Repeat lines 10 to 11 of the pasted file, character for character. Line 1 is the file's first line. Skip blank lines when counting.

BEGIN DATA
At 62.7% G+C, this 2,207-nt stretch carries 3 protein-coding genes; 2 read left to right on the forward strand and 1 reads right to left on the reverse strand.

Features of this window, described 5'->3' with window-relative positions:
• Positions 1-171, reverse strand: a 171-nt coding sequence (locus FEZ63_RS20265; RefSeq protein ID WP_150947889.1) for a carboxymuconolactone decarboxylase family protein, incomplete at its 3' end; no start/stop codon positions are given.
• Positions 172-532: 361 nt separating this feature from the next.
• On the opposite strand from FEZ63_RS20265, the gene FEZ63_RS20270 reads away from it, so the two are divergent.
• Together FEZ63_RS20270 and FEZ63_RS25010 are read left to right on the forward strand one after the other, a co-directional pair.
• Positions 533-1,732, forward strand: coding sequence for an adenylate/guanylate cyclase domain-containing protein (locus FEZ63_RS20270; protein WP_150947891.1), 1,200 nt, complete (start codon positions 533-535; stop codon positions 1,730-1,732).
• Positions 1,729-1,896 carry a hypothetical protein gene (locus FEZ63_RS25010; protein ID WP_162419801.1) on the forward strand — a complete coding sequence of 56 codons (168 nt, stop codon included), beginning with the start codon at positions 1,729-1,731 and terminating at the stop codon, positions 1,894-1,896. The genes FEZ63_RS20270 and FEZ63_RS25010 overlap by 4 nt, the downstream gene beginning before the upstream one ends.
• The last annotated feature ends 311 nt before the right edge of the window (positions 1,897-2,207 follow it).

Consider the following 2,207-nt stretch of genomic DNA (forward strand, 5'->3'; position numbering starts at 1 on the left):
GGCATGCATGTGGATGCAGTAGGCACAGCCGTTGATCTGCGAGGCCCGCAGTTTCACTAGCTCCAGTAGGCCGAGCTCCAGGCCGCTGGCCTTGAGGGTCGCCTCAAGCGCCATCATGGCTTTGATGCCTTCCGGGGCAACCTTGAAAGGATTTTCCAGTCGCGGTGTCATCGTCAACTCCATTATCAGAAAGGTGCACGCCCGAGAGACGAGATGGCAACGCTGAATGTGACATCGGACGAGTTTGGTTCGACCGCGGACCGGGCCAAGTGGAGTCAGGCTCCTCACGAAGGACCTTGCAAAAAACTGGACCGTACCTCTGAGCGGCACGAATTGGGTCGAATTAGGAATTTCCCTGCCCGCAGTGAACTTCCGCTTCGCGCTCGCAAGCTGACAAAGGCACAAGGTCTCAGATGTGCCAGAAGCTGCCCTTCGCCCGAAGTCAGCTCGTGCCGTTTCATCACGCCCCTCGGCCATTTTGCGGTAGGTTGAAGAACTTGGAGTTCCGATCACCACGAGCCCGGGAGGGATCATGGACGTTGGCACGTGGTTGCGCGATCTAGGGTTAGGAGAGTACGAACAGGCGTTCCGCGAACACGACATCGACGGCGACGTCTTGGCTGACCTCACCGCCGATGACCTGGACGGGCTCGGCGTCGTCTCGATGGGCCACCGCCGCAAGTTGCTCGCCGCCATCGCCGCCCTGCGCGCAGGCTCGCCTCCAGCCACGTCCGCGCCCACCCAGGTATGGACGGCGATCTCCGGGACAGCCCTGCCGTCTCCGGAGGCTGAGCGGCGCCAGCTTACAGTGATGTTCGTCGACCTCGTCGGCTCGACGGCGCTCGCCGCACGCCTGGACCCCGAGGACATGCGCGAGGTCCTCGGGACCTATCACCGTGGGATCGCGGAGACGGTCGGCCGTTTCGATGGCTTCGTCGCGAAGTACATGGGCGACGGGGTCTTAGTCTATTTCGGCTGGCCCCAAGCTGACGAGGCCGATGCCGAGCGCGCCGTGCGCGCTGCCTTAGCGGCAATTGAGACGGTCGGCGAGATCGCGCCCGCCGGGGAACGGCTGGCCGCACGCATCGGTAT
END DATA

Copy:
Consider the following 2,207-nt stretch of genomic DNA (forward strand, 5'->3'; position numbering starts at 1 on the left):
GGCATGCATGTGGATGCAGTAGGCACAGCCGTTGATCTGCGAGGCCCGCAGTTTCACTAGCTCCAGTAGGCCGAGCTCCAGGCCGCTGGCCTTGAGGGTCGCCTCAAGCGCCATCATGGCTTTGATGCCTTCCGGGGCAACCTTGAAAGGATTTTCCAGTCGCGGTGTCATCGTCAACTCCATTATCAGAAAGGTGCACGCCCGAGAGACGAGATGGCAACGCTGAATGTGACATCGGACGAGTTTGGTTCGACCGCGGACCGGGCCAAGTGGAGTCAGGCTCCTCACGAAGGACCTTGCAAAAAACTGGACCGTACCTCTGAGCGGCACGAATTGGGTCGAATTAGGAATTTCCCTGCCCGCAGTGAACTTCCGCTTCGCGCTCGCAAGCTGACAAAGGCACAAGGTCTCAGATGTGCCAGAAGCTGCCCTTCGCCCGAAGTCAGCTCGTGCCGTTTCATCACGCCCCTCGGCCATTTTGCGGTAGGTTGAAGAACTTGGAGTTCCGATCACCACGAGCCCGGGAGGGATCATGGACGTTGGCACGTGGTTGCGCGATCTAGGGTTAGGAGAGTACGAACAGGCGTTCCGCGAACACGACATCGACGGCGACGTCTTGGCTGACCTCACCGCCGATGACCTGGACGGGCTCGGCGTCGTCTCGATGGGCCACCGCCGCAAGTTGCTCGCCGCCATCGCCGCCCTGCGCGCAGGCTCGCCTCCAGCCACGTCCGCGCCCACCCAGGTATGGACGGCGATCTCCGGGACAGCCCTGCCGTCTCCGGAGGCTGAGCGGCGCCAGCTTACAGTGATGTTCGTCGACCTCGTCGGCTCGACGGCGCTCGCCGCACGCCTGGACCCCGAGGACATGCGCGAGGTCCTCGGGACCTATCACCGTGGGATCGCGGAGACGGTCGGCCGTTTCGATGGCTTCGTCGCGAAGTACATGGGCGACGGGGTCTTAGTCTATTTCGGCTGGCCCCAAGCTGACGAGGCCGATGCCGAGCGCGCCGTGCGCGCTGCCTTAGCGGCAATTGAGACGGTCGGCGAGATCGCGCCCGCCGGGGAACGGCTGGCCGCACGCATCGGTAT